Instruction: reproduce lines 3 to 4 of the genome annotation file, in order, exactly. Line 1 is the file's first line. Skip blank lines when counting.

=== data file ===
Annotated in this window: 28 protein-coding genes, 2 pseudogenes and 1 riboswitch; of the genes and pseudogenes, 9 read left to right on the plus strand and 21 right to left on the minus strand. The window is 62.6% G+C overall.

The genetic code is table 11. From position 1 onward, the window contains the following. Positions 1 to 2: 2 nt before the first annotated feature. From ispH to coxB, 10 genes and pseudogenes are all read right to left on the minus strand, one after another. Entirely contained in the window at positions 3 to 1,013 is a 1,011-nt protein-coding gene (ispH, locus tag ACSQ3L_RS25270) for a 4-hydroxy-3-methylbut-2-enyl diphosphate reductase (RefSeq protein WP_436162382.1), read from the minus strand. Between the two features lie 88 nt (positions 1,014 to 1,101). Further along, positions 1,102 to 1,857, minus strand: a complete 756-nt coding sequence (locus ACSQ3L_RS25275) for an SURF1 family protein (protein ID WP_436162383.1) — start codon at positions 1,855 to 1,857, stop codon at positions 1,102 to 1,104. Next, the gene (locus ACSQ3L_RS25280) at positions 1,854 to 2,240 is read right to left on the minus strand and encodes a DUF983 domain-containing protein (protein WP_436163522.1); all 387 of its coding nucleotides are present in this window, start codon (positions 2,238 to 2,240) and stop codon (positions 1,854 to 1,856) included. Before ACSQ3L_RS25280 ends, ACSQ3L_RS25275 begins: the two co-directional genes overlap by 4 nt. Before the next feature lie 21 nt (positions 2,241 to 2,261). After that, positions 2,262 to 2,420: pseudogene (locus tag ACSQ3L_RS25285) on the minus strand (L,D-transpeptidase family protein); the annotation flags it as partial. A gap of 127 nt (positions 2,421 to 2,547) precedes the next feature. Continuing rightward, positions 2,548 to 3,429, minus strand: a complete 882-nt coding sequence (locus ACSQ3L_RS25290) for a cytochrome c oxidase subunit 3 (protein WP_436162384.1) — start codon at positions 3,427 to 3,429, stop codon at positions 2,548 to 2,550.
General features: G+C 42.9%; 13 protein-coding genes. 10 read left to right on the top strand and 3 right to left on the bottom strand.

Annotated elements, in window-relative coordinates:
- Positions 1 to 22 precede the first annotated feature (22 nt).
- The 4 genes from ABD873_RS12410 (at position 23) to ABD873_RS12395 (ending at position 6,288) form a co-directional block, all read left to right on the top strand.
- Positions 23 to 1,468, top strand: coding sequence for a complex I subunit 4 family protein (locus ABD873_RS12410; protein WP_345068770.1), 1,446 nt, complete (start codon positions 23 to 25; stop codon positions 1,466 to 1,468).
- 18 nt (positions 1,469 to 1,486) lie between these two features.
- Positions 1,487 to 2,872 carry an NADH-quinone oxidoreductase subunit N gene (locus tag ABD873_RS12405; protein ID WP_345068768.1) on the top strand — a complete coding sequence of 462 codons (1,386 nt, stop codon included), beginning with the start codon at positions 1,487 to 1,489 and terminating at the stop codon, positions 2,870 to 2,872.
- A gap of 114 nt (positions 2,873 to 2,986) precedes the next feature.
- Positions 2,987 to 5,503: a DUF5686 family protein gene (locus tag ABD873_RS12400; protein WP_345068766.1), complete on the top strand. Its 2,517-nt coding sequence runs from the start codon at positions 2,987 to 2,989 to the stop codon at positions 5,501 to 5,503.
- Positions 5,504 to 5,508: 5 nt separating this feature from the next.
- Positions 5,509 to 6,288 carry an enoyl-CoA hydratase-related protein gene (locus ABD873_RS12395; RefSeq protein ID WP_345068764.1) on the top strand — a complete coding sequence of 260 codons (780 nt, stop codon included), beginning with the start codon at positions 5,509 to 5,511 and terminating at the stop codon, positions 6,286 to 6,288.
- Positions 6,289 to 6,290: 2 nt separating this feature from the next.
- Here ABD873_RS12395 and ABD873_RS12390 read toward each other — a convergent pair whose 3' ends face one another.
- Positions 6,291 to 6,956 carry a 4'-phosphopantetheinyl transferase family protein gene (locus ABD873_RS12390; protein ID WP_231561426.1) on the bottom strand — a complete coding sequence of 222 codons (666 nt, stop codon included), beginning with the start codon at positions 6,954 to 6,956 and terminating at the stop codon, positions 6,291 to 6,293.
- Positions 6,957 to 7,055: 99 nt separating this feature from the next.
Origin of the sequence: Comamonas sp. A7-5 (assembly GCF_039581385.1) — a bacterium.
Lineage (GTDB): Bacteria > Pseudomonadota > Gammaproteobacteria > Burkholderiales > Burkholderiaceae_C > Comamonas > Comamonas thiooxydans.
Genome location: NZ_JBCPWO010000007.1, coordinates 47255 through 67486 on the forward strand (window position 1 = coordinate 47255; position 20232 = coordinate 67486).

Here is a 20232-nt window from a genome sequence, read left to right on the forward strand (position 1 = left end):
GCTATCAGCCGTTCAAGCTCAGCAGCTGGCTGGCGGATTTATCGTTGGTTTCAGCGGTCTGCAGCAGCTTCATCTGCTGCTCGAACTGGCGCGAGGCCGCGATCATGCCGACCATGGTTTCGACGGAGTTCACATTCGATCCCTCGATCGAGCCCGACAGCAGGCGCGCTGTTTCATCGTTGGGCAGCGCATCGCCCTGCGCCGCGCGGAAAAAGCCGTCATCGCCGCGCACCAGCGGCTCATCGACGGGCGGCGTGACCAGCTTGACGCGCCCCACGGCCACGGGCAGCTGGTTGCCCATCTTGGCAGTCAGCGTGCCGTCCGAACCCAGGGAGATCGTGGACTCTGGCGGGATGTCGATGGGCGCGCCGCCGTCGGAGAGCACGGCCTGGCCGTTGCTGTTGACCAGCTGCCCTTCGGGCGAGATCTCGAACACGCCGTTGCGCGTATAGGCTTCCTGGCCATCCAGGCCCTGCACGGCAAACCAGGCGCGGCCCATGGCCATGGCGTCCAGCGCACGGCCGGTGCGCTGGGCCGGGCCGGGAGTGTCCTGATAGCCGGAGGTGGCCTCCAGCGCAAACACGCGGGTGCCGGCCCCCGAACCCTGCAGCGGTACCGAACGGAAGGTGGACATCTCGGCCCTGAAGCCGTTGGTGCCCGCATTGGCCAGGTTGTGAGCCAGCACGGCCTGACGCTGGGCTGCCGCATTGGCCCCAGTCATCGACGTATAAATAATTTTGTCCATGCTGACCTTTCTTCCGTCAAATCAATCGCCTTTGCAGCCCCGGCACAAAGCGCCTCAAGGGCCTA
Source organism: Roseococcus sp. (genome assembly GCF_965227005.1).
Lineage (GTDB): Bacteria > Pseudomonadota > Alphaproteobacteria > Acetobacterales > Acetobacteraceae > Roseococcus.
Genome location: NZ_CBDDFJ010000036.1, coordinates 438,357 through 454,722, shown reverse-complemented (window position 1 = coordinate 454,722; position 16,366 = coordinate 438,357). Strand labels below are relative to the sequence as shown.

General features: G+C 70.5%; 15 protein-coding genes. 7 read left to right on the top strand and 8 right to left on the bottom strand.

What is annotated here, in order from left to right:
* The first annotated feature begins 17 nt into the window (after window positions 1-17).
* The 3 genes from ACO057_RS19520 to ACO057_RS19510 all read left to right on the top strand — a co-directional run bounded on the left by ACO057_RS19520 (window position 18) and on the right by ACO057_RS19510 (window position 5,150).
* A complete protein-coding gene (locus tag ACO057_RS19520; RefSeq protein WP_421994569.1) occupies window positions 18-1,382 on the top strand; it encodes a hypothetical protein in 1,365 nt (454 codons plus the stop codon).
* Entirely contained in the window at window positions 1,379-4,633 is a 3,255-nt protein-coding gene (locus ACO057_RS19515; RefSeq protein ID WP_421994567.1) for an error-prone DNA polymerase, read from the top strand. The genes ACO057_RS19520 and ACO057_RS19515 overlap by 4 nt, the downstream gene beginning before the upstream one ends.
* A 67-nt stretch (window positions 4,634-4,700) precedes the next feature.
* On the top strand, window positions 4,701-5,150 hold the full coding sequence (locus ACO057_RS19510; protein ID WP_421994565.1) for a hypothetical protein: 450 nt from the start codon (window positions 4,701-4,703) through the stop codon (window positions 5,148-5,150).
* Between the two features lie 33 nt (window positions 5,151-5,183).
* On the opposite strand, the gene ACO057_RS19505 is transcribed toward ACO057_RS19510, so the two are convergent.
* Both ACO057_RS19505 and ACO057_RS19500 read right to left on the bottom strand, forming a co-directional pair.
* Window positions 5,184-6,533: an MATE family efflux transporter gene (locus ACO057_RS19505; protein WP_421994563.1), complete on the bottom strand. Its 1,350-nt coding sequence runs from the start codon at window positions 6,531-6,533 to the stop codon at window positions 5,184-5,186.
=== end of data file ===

General features: G+C 42.9%; 13 protein-coding genes. 10 read left to right on the top strand and 3 right to left on the bottom strand.

Annotated elements, in window-relative coordinates: